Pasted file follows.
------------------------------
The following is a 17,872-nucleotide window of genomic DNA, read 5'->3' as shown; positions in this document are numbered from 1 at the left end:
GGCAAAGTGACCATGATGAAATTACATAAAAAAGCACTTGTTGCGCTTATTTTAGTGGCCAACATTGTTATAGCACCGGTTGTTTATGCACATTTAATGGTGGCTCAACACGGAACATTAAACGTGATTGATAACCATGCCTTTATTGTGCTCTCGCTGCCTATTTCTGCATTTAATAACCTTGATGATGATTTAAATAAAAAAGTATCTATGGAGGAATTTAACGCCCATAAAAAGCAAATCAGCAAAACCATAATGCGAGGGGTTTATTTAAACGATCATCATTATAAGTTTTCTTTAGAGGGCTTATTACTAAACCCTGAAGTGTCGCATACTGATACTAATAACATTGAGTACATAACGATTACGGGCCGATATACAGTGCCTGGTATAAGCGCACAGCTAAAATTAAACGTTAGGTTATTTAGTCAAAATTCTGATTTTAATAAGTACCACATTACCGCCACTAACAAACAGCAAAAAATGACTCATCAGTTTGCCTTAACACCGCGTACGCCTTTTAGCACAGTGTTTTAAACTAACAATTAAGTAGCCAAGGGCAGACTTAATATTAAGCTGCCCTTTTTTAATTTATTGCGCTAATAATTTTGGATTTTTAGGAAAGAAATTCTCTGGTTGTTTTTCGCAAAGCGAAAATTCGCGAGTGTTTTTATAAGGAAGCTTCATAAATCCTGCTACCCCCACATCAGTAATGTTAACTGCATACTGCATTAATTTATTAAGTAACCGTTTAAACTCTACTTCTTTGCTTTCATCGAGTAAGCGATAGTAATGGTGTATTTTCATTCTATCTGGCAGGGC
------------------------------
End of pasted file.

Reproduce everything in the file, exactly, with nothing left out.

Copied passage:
The following is a 17,872-nucleotide window of genomic DNA, read 5'->3' as shown; positions in this document are numbered from 1 at the left end:
GGCAAAGTGACCATGATGAAATTACATAAAAAAGCACTTGTTGCGCTTATTTTAGTGGCCAACATTGTTATAGCACCGGTTGTTTATGCACATTTAATGGTGGCTCAACACGGAACATTAAACGTGATTGATAACCATGCCTTTATTGTGCTCTCGCTGCCTATTTCTGCATTTAATAACCTTGATGATGATTTAAATAAAAAAGTATCTATGGAGGAATTTAACGCCCATAAAAAGCAAATCAGCAAAACCATAATGCGAGGGGTTTATTTAAACGATCATCATTATAAGTTTTCTTTAGAGGGCTTATTACTAAACCCTGAAGTGTCGCATACTGATACTAATAACATTGAGTACATAACGATTACGGGCCGATATACAGTGCCTGGTATAAGCGCACAGCTAAAATTAAACGTTAGGTTATTTAGTCAAAATTCTGATTTTAATAAGTACCACATTACCGCCACTAACAAACAGCAAAAAATGACTCATCAGTTTGCCTTAACACCGCGTACGCCTTTTAGCACAGTGTTTTAAACTAACAATTAAGTAGCCAAGGGCAGACTTAATATTAAGCTGCCCTTTTTTAATTTATTGCGCTAATAATTTTGGATTTTTAGGAAAGAAATTCTCTGGTTGTTTTTCGCAAAGCGAAAATTCGCGAGTGTTTTTATAAGGAAGCTTCATAAATCCTGCTACCCCCACATCAGTAATGTTAACTGCATACTGCATTAATTTATTAAGTAACCGTTTAAACTCTACTTCTTTGCTTTCATCGAGTAAGCGATAGTAATGGTGTATTTTCATTCTATCTGGCAGGGC